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MMEDIA 4F03 Topics:Multimedia Productions

Academic Year: Fall 2016

Term: Fall

Day/Evening: D

Instructor: Prof. Robert Hamilton

Email: hamiltr@mcmaster.ca

Office: Togo Salmon Hall 330

Phone: 905-525-9140 x 27955

Website:

Office Hours: Thursdays, 1:30 PM – 2:30PM



Course Objectives:

This course examines photography, photographers and the impact of new media technologies on photography. The course will explore contemporary photographic in relation photography exhibitions and installations, technologies such as smart phone apps and web-based projects, communication and culture from the perspective of both commercial and artistic applications. Students will develop a critical understanding of contemporary art photography. Students will create original art works and participate within group critiques. Students will engage in a photographic practice and attend art exhibitions. Students will articulate and reflect on concepts discussed in class and further developed in their artwork and artist statements. The course will explore the work of Milton Rogovin, Vivian Maier, Saul Leiter, Garry Winogrand, Dorothea Lange, Diane Arbus among others.


Textbooks, Materials & Fees:

The Photograph as Contemporary Art, Charlotte Cotton

ISBN 978-0-500-20418-4


Method of Assessment:

Detailed descriptions of individual assignments will be circulated in class. You are encouraged to begin working on assignments well in advance of their due dates.

Grading will be based on the general quality of the submitted work. Attendance is mandatory. The participation grade will be determined by the student’s contribution to a supportive and critical atmosphere during class. Late assignments will be penalized by 5% per day of the week (weekends included).  Extensions will be given if requested before the assignment’s due date and if the instructor considers the reason legitimate.

Sept. 28th - Project 1: 20%

Oct. 26th - Project 2: 20%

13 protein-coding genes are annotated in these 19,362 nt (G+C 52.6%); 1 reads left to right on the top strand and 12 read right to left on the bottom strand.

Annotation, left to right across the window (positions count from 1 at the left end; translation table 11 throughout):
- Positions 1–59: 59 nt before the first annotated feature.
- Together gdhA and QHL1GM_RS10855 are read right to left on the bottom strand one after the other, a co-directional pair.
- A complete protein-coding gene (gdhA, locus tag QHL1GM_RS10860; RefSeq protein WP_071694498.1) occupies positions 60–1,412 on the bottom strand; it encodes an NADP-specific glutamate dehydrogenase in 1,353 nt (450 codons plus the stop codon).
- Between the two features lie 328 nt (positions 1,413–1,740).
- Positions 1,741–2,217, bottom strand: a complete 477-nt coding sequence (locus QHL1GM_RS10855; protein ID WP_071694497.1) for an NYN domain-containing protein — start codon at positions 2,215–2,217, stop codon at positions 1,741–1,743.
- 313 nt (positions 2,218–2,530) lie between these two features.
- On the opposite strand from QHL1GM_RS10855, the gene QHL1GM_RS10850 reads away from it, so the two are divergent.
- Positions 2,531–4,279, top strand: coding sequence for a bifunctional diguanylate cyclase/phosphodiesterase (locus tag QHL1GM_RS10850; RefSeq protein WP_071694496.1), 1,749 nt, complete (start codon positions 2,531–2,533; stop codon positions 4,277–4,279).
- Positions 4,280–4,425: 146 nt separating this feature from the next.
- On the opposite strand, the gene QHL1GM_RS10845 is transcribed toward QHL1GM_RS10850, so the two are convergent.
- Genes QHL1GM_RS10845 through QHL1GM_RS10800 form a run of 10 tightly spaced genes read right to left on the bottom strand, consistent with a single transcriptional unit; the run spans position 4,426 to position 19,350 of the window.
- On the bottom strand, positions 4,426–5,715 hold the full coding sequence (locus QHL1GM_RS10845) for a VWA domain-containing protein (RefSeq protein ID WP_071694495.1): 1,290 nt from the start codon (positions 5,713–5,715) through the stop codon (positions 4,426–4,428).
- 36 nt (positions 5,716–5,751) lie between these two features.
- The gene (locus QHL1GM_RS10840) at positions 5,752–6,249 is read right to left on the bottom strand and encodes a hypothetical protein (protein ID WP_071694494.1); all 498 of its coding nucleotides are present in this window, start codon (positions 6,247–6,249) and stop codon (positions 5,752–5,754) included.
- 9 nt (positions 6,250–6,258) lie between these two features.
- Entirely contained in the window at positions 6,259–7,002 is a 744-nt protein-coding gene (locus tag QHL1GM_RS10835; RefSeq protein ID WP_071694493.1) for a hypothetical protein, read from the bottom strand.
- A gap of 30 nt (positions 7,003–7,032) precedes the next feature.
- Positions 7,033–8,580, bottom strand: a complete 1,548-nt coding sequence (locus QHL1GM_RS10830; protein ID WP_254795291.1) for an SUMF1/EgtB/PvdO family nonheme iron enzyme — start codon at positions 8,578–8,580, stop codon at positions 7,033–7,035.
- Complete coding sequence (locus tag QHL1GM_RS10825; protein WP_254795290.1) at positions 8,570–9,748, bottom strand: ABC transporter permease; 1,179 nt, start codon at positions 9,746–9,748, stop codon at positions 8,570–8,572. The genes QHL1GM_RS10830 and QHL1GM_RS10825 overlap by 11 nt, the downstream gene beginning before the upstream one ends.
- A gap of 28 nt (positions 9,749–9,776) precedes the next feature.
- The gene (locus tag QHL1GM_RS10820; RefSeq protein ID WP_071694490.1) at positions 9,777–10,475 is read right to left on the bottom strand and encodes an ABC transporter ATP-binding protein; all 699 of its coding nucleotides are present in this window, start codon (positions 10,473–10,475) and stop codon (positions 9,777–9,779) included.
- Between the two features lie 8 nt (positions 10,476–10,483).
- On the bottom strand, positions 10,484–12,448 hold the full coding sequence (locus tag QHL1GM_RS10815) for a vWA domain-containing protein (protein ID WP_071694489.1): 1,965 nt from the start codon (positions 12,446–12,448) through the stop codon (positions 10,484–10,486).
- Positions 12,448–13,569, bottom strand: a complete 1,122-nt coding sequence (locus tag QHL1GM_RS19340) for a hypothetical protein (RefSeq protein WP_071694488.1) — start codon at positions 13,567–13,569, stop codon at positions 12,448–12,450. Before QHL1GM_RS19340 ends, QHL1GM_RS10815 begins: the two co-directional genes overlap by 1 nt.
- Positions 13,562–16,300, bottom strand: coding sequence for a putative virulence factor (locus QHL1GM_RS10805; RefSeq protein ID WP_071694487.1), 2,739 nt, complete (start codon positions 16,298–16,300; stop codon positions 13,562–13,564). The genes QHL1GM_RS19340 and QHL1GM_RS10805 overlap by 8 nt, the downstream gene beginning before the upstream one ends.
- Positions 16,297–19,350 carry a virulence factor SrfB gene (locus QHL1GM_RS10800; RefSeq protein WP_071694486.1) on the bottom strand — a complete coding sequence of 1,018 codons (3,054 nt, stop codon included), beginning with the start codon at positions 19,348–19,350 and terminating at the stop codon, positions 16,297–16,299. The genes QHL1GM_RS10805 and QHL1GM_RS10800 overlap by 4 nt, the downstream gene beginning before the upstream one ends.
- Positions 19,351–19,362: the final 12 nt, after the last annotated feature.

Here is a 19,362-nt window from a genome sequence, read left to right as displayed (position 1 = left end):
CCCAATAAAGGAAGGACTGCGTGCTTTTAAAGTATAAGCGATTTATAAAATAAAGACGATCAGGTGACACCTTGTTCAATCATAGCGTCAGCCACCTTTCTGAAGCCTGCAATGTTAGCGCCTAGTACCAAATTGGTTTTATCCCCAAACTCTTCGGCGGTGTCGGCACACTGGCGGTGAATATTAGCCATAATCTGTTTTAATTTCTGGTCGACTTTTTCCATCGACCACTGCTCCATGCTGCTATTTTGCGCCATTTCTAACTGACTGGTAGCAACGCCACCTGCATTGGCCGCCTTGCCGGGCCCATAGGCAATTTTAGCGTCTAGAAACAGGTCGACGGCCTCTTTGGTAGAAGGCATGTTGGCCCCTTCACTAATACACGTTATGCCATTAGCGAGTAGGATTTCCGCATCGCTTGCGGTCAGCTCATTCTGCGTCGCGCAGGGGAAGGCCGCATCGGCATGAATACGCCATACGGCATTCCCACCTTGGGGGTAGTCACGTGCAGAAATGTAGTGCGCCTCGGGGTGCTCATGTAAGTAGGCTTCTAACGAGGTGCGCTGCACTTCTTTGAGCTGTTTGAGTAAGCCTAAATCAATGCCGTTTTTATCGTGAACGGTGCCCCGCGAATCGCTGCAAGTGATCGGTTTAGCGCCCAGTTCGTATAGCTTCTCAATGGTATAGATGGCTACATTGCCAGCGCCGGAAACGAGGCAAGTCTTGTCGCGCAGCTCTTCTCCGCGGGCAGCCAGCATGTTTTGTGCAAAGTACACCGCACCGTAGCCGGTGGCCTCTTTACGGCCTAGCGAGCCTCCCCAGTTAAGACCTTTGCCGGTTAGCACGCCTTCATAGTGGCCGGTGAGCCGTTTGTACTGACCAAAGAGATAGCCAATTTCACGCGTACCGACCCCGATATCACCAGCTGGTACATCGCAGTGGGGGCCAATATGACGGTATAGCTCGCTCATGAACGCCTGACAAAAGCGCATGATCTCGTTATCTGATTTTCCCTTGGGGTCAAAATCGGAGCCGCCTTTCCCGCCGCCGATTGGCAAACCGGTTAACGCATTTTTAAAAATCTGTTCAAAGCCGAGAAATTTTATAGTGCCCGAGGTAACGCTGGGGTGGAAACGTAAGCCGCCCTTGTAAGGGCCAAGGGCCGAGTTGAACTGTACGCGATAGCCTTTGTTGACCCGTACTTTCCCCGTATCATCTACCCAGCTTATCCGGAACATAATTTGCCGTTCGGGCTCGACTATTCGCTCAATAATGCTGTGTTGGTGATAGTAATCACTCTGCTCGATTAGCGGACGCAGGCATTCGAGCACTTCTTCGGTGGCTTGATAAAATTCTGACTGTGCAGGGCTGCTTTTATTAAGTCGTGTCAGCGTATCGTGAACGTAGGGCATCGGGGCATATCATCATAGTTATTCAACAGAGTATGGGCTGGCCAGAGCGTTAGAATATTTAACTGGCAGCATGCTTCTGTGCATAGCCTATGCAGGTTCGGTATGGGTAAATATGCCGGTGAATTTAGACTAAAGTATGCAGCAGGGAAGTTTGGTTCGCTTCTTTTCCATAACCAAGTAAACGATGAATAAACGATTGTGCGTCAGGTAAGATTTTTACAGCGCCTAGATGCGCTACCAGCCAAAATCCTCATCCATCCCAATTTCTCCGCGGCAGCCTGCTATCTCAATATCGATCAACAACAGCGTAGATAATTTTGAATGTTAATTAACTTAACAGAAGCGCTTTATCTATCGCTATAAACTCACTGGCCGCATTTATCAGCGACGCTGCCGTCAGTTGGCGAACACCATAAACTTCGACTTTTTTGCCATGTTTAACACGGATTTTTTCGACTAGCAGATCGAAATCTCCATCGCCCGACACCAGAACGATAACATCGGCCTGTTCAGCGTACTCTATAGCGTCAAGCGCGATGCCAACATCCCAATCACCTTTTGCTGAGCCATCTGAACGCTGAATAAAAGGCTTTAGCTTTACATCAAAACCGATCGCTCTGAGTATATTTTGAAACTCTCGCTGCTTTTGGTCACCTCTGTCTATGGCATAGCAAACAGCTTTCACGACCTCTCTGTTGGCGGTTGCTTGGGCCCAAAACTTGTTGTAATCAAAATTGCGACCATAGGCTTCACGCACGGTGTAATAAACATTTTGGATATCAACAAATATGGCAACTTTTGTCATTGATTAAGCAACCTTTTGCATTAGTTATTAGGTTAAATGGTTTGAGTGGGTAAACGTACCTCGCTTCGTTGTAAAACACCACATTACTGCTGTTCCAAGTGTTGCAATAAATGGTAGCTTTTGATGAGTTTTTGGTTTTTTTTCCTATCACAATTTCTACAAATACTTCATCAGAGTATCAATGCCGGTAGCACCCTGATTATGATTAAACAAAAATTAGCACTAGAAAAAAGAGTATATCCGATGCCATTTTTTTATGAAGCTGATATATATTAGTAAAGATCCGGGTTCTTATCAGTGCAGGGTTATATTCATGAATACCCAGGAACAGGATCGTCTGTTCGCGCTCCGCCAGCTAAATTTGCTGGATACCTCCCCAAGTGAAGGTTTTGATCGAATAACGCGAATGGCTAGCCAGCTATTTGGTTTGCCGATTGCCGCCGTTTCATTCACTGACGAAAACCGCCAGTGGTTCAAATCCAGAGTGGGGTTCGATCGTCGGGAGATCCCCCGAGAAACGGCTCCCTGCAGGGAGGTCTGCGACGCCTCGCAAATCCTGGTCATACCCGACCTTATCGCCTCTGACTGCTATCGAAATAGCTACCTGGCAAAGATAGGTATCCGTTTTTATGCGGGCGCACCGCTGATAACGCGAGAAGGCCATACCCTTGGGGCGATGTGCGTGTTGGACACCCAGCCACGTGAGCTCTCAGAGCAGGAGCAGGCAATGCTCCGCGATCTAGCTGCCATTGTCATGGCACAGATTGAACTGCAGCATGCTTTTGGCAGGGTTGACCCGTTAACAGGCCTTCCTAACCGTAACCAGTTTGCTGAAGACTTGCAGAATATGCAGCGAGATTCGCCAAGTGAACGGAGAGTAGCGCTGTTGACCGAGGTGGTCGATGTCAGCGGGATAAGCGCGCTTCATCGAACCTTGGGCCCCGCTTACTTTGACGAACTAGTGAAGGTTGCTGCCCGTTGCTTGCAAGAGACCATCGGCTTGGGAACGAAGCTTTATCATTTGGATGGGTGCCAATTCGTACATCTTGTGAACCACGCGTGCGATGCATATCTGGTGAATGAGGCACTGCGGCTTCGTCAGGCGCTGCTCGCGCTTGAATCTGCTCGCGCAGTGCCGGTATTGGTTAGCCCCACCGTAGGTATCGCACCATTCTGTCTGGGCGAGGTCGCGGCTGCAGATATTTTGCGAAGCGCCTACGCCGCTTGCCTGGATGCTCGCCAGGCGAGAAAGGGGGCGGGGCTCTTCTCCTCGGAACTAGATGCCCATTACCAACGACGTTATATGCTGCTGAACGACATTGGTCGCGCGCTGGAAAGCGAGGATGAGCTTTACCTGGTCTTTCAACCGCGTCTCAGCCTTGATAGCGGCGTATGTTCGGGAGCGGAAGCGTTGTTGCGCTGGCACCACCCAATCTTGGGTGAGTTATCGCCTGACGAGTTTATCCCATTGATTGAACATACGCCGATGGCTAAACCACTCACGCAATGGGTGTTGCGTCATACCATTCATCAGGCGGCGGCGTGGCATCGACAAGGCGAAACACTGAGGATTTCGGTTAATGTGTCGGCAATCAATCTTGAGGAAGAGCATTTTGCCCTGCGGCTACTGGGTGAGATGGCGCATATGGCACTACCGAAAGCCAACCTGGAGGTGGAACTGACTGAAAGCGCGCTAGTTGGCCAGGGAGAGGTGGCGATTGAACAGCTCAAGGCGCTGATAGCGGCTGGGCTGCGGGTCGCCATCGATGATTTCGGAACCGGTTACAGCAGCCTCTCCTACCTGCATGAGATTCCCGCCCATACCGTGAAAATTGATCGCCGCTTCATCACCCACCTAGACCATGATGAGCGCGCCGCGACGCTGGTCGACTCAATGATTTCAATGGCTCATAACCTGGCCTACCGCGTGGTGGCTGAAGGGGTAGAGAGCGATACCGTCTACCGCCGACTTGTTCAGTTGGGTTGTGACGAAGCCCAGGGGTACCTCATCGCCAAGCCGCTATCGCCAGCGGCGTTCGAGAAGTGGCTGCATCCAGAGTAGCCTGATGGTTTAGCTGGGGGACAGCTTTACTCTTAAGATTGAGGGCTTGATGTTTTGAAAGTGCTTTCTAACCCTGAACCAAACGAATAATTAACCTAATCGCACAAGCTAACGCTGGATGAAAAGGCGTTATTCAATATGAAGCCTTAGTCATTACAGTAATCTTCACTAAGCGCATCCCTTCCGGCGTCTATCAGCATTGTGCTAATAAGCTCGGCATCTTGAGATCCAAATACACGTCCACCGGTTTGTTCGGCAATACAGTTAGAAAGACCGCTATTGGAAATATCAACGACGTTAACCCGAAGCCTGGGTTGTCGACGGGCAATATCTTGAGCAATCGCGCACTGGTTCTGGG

Nov. 30 - Final Project: 30%

Presentation: 20%

Participation: 10%

 

 


Policy on Missed Work, Extensions, and Late Penalties:

Regular attendance is required to successfully achieve course outcomes. If you are absent, it is your responsibility to complete any work done in class.

All work must be submitted in class on the due date.  Do not submit assignments by email or slide them under the instructor’s door. Late assignments will only be accepted with prior consent from the instructor and/or appropriate documentation to support your inability to submit the work by the due date.

 


Please Note the Following Policies and Statements:

Academic Dishonesty

You are expected to exhibit honesty and use ethical behaviour in all aspects of the learning process. Academic credentials you earn are rooted in principles of honesty and academic integrity.

Academic dishonesty is to knowingly act or fail to act in a way that results or could result in unearned academic credit or advantage. This behaviour can result in serious consequences, e.g. the grade of zero on an assignment, loss of credit with a notation on the transcript (notation reads: "Grade of F assigned for academic dishonesty"), and/or suspension or expulsion from the university.

It is your responsibility to understand what constitutes academic dishonesty. For information on the various types of academic dishonesty please refer to the Academic Integrity Policy, located at www.mcmaster.ca/academicintegrity

The following illustrates only three forms of academic dishonesty:

  1. Plagiarism, e.g. the submission of work that is not one’s own or for which other credit has been obtained.
  2. Improper collaboration in group work.
  3. Copying or using unauthorized aids in tests and examinations.